Cursed

Directed by Various. Created Frank Miller, Tom Wheeler Publishing House: Netflix Released: 07.17.20 Review by | July 17, 2020 at 8:00 AM
5

Basically: Arthurian legend told from the Lady of the Lake’s point of view…sorta.

What if Game of Thrones was set in an Arthurian legend? But had less budget than HBO? And more diversity? (Although that last part is not hard.) You’d get Cursed, Netflix’s new take on the legends of Arthur, this time told from the perspective of the Lady of the Lake. Based on the illustrated novel by Frank Miller and Thomas Wheeler, it’s an interesting way to tell this legend that we haven’t seen before…although we wish it was executed better.

In Cursed, Nimue (Katherine Langford) is a young fey (a type of fairy) who’s imbued with magical powers after she’s attacked by a dark god. While there are many different kinds of fey throughout the land, she’s treated like an outcast by almost everyone. Especially while the Red Paladins—a kind of religious puritan cult—ravage the land and threaten to wipe out any form of magic. When her village is burned down, Nimue’s mother entrusts her with a mystical sword (AKA Excalibur) and asks her to take it to Merlin (Gustaf Skarsgård). Merlin, in this rendition, first appears to be a drunk maniac who wields too much power with little results. But he’s got deadly secrets bursting out of his every facet (you’ll soon find out this show is quite literal).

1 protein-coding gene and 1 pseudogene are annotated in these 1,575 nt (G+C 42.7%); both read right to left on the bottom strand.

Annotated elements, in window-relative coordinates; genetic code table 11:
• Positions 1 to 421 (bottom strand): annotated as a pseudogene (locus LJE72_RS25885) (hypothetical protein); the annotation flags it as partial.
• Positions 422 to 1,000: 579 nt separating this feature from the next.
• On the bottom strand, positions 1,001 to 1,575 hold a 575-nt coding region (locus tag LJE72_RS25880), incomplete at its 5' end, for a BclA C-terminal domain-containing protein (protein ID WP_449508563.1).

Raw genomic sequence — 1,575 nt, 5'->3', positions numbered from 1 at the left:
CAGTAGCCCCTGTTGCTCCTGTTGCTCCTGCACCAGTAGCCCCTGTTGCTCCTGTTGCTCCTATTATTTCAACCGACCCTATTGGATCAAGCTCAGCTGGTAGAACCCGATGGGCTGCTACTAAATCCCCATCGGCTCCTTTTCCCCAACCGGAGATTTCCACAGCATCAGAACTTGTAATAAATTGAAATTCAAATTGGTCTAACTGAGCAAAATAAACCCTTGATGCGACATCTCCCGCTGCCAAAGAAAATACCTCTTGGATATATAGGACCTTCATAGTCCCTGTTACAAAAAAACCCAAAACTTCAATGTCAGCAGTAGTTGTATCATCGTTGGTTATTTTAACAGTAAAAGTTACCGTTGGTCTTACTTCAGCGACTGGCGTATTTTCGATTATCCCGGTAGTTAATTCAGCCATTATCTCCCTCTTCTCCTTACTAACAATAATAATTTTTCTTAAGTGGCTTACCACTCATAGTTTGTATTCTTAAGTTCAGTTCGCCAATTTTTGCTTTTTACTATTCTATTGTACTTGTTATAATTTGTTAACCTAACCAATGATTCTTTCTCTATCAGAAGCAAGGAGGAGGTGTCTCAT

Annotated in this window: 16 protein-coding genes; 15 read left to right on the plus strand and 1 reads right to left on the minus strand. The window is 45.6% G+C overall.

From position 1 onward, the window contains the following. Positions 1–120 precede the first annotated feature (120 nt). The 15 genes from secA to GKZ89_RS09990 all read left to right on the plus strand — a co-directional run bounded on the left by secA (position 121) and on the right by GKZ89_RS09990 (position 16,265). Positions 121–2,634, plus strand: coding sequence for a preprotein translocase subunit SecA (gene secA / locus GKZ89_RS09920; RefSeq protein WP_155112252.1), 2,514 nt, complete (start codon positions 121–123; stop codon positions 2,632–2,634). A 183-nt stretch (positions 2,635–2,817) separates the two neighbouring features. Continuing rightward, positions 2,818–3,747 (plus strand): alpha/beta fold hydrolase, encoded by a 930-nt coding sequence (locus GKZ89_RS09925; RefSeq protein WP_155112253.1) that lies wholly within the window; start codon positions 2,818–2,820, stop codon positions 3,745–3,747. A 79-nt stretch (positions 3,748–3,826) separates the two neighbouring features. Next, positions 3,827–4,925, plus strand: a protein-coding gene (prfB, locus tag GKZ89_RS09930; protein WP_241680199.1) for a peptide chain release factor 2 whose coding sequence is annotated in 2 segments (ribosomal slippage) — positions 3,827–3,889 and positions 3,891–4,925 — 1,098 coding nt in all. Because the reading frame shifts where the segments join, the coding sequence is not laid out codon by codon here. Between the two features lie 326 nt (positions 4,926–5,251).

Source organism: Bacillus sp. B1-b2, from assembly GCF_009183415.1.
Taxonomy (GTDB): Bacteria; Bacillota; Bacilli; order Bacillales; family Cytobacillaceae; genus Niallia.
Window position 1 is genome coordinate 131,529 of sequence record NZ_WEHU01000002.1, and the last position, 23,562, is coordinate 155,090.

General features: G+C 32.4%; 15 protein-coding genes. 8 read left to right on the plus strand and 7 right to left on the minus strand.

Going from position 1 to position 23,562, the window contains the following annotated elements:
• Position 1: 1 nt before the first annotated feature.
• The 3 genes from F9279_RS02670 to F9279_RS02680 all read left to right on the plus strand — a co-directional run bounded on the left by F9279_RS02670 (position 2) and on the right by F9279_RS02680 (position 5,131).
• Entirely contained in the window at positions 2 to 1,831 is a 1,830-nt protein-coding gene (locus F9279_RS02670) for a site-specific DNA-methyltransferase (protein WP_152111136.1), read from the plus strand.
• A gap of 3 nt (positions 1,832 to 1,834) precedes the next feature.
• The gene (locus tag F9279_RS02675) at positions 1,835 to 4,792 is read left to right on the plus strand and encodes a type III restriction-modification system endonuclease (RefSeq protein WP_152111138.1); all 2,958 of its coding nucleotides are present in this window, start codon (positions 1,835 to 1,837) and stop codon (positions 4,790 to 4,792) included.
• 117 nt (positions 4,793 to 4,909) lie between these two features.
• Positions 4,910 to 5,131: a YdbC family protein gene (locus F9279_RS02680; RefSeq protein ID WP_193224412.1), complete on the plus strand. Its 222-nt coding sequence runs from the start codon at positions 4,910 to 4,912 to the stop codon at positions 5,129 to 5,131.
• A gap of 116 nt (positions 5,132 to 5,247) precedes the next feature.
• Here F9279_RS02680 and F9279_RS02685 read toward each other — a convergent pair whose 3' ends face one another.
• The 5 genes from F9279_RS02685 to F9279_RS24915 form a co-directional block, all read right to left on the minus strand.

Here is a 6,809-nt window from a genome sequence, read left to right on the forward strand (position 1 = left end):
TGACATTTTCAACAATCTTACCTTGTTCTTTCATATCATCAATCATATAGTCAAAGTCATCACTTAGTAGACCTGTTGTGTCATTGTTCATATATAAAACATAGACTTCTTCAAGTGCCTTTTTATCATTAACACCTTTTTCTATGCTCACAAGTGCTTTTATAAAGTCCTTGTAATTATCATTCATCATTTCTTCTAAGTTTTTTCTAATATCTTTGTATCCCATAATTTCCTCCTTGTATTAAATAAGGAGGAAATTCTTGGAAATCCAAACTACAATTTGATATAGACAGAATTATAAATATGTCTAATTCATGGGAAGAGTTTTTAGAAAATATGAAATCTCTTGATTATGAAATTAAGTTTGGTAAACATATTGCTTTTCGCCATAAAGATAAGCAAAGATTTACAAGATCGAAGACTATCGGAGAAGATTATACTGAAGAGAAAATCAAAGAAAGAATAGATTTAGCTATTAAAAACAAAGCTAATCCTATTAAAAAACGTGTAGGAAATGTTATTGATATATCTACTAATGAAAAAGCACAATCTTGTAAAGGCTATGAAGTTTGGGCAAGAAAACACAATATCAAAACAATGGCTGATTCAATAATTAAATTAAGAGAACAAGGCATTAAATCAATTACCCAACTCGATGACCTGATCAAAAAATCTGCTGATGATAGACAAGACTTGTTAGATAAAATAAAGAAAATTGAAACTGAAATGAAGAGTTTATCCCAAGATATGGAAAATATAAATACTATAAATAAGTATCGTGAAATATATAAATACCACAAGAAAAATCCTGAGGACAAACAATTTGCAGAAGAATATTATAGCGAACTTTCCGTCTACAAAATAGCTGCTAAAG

Photo courtesy of Netflix © 2020

On Nimue’s way to find Merlin, she meets Arthur (Devon Terrell), a charming sellsword and musician who totally steals her heart. Langford and Terrell have good chemistry and play their roles well. You’ll want to root for them both as a love story and as the heroes they were born to be. Together they get into all sorts of trouble that seems to land anyone who helps them with a sword in their back or a date with fire. Namely people of color—it gets to a point when you can pretty accurately predict when a person will get brutally murdered because they’re non-white. 

Okay, here’s the thing. Having a diverse cast is great (we’re so tired of all-white period pieces, as if people of color didn’t exist yet). However, if it’s merely to inflict pain or to make a traditionally white character POC only to have them steal a white character’s power…(you’ll see)…that is not okay. Putting a feminist spin on the usually male-centric Arthurian legends is a wonderful idea that should be explored more—but not at the expense of BIPOC bodies.

Photo courtesy of Netflix © 2020

In terms of the production, Cursed is very much a made-for-TV type of series with the special effects to match. Think BBC’s Merlin but far more brutal and bloody—ooh, the show doesn’t shy away from the gore—and nowhere near as good. Still, you might find yourself hitting play because you’ll want to see how Nimue’s side of the story plays out. For better or for worse.

In the End: Cursed had a great premise but sadly it doesn’t quite deliver.

Cursed is out now on Netflix.